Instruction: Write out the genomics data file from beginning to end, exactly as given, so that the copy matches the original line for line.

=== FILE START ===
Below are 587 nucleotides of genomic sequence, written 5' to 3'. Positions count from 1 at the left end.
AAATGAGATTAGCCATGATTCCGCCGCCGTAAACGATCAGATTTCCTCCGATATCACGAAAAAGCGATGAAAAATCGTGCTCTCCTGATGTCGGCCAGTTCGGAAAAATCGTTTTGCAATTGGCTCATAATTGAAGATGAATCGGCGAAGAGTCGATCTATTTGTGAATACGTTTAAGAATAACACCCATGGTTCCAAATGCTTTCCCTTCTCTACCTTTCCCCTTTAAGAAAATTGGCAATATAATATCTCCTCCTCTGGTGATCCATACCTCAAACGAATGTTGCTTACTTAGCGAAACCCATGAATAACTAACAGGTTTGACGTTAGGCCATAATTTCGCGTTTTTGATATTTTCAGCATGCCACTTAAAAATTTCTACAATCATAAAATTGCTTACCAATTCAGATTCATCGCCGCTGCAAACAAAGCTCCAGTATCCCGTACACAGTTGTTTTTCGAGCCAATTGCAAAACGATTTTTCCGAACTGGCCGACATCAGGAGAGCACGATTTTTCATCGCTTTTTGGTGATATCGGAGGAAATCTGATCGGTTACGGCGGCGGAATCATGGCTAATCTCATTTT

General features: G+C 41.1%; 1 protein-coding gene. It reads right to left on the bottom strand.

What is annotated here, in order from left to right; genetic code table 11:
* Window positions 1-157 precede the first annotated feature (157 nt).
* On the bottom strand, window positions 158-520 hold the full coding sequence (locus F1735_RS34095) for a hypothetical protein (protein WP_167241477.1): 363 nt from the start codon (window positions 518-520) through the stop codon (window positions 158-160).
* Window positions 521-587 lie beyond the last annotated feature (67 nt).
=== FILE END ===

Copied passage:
Below are 587 nucleotides of genomic sequence, written 5' to 3'. Positions count from 1 at the left end.
AAATGAGATTAGCCATGATTCCGCCGCCGTAAACGATCAGATTTCCTCCGATATCACGAAAAAGCGATGAAAAATCGTGCTCTCCTGATGTCGGCCAGTTCGGAAAAATCGTTTTGCAATTGGCTCATAATTGAAGATGAATCGGCGAAGAGTCGATCTATTTGTGAATACGTTTAAGAATAACACCCATGGTTCCAAATGCTTTCCCTTCTCTACCTTTCCCCTTTAAGAAAATTGGCAATATAATATCTCCTCCTCTGGTGATCCATACCTCAAACGAATGTTGCTTACTTAGCGAAACCCATGAATAACTAACAGGTTTGACGTTAGGCCATAATTTCGCGTTTTTGATATTTTCAGCATGCCACTTAAAAATTTCTACAATCATAAAATTGCTTACCAATTCAGATTCATCGCCGCTGCAAACAAAGCTCCAGTATCCCGTACACAGTTGTTTTTCGAGCCAATTGCAAAACGATTTTTCCGAACTGGCCGACATCAGGAGAGCACGATTTTTCATCGCTTTTTGGTGATATCGGAGGAAATCTGATCGGTTACGGCGGCGGAATCATGGCTAATCTCATTTT

General features: G+C 41.1%; 1 protein-coding gene. It reads right to left on the bottom strand.

What is annotated here, in order from left to right; genetic code table 11:
* Window positions 1-157 precede the first annotated feature (157 nt).
* On the bottom strand, window positions 158-520 hold the full coding sequence (locus F1735_RS34095) for a hypothetical protein (protein WP_167241477.1): 363 nt from the start codon (window positions 518-520) through the stop codon (window positions 158-160).
* Window positions 521-587 lie beyond the last annotated feature (67 nt).